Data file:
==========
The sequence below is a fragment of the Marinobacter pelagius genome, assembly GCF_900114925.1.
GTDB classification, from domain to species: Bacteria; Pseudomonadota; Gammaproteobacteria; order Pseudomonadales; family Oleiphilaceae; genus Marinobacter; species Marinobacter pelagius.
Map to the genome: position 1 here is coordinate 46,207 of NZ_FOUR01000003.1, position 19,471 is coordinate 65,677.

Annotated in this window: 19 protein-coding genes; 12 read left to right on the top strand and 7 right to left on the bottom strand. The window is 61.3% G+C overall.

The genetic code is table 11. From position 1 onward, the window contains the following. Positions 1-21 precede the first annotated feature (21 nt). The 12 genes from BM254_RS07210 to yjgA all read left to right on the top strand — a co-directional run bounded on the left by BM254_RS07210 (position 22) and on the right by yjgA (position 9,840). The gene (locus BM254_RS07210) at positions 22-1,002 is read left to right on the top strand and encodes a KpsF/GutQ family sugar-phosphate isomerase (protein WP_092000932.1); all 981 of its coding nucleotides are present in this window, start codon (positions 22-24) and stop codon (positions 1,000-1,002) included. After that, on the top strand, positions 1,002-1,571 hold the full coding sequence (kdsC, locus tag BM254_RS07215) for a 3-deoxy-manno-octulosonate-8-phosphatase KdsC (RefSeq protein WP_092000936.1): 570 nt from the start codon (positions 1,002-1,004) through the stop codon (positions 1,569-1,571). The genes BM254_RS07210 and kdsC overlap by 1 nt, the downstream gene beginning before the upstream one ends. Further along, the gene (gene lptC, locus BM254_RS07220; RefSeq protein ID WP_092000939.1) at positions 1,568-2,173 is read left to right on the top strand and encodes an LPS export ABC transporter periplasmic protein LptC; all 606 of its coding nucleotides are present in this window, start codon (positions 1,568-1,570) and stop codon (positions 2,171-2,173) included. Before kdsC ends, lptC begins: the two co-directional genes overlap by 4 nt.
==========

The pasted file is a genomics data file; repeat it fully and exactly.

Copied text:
The sequence below is a fragment of the Marinobacter pelagius genome, assembly GCF_900114925.1.
GTDB classification, from domain to species: Bacteria; Pseudomonadota; Gammaproteobacteria; order Pseudomonadales; family Oleiphilaceae; genus Marinobacter; species Marinobacter pelagius.
Map to the genome: position 1 here is coordinate 46,207 of NZ_FOUR01000003.1, position 19,471 is coordinate 65,677.

Annotated in this window: 19 protein-coding genes; 12 read left to right on the top strand and 7 right to left on the bottom strand. The window is 61.3% G+C overall.

The genetic code is table 11. From position 1 onward, the window contains the following. Positions 1-21 precede the first annotated feature (21 nt). The 12 genes from BM254_RS07210 to yjgA all read left to right on the top strand — a co-directional run bounded on the left by BM254_RS07210 (position 22) and on the right by yjgA (position 9,840). The gene (locus BM254_RS07210) at positions 22-1,002 is read left to right on the top strand and encodes a KpsF/GutQ family sugar-phosphate isomerase (protein WP_092000932.1); all 981 of its coding nucleotides are present in this window, start codon (positions 22-24) and stop codon (positions 1,000-1,002) included. After that, on the top strand, positions 1,002-1,571 hold the full coding sequence (kdsC, locus tag BM254_RS07215) for a 3-deoxy-manno-octulosonate-8-phosphatase KdsC (RefSeq protein WP_092000936.1): 570 nt from the start codon (positions 1,002-1,004) through the stop codon (positions 1,569-1,571). The genes BM254_RS07210 and kdsC overlap by 1 nt, the downstream gene beginning before the upstream one ends. Further along, the gene (gene lptC, locus BM254_RS07220; RefSeq protein ID WP_092000939.1) at positions 1,568-2,173 is read left to right on the top strand and encodes an LPS export ABC transporter periplasmic protein LptC; all 606 of its coding nucleotides are present in this window, start codon (positions 1,568-1,570) and stop codon (positions 2,171-2,173) included. Before kdsC ends, lptC begins: the two co-directional genes overlap by 4 nt.